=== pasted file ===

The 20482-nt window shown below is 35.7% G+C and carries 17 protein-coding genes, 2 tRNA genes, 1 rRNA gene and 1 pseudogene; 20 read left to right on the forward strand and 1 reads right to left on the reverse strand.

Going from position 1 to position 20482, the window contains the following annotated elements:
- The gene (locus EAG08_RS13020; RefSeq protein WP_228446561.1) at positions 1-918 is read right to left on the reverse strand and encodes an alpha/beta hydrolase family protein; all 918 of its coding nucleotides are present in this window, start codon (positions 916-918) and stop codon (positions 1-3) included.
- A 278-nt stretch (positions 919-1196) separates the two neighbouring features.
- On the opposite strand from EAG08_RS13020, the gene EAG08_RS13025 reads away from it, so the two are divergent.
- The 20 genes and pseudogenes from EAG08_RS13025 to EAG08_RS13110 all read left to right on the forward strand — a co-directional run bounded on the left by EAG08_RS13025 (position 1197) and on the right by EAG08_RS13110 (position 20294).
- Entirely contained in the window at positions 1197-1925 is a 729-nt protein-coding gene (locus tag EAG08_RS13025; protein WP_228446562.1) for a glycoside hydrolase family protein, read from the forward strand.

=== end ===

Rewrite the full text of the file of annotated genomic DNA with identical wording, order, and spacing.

The 20482-nt window shown below is 35.7% G+C and carries 17 protein-coding genes, 2 tRNA genes, 1 rRNA gene and 1 pseudogene; 20 read left to right on the forward strand and 1 reads right to left on the reverse strand.

Going from position 1 to position 20482, the window contains the following annotated elements:
- The gene (locus EAG08_RS13020; RefSeq protein WP_228446561.1) at positions 1-918 is read right to left on the reverse strand and encodes an alpha/beta hydrolase family protein; all 918 of its coding nucleotides are present in this window, start codon (positions 916-918) and stop codon (positions 1-3) included.
- A 278-nt stretch (positions 919-1196) separates the two neighbouring features.
- On the opposite strand from EAG08_RS13020, the gene EAG08_RS13025 reads away from it, so the two are divergent.
- The 20 genes and pseudogenes from EAG08_RS13025 to EAG08_RS13110 all read left to right on the forward strand — a co-directional run bounded on the left by EAG08_RS13025 (position 1197) and on the right by EAG08_RS13110 (position 20294).
- Entirely contained in the window at positions 1197-1925 is a 729-nt protein-coding gene (locus tag EAG08_RS13025; protein WP_228446562.1) for a glycoside hydrolase family protein, read from the forward strand.